As of April 2018, changes are coming in, for which employers should be preparing now.
Firstly, from 6 April 2018 all payments in lieu of notice (PILONs) will be taxed as income and so will be subject to income tax and national insurance contributions.
At present, the tax treatment of a PILON depends on how it is categorised:
- When there is an express contractual PILON provision, the payment will generally be treated as earnings and subject to tax;
- Where the contract of employment gives an employer a discretionary right to make a PILON then such payments will generally be treated as earnings and subject to tax;
- However, if there is no express PILON clause in the contract of employment and the employer has not established via custom and practice a tradition of paying staff monies in lieu of notice when they leave, then payments in lieu of notice may not be subject to tax.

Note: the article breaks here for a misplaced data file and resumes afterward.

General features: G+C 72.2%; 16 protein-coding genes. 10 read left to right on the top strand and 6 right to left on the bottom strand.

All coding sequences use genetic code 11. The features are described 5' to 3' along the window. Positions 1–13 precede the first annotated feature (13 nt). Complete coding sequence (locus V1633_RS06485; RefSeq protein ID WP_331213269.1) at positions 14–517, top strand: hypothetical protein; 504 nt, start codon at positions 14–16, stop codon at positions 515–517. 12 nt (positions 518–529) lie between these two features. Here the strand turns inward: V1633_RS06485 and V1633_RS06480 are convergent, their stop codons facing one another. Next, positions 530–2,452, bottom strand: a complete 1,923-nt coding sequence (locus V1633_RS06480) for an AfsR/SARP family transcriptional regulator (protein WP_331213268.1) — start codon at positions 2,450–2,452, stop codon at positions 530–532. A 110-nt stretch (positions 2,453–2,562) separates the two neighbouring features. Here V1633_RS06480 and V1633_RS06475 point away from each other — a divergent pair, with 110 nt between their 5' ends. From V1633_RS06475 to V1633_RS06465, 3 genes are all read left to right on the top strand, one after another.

This last point is the one that is changing and, with effect from 6 April 2018, all PILONs, regardless of their nature, are to be treated as earnings subject to income tax and Class 1 NICs.
When calculating termination packages, employers will have to be careful, therefore, to be clear about exactly what is being paid to the employee, considering each element of the package separately, and why that payment is being made.
The other significant change is in respect of auto-enrolled workplace pensions, with minimum workplace pension amounts increasing in April 2018. The next increase will be in April 2019.
As of 6 April 2018, the minimum base pension contributions are 2% employer, 3% employee, giving a total contribution of 5% overall. These are, of course, the minimum amounts that must be paid and employers can chose to pay more if they wish.
Further guidance and information can be found on the Pensions Regulator website.
The contents of this Newsletter are for reference purposes only and do not constitute
legal advice. Independent legal advice should be sought in relation to any specific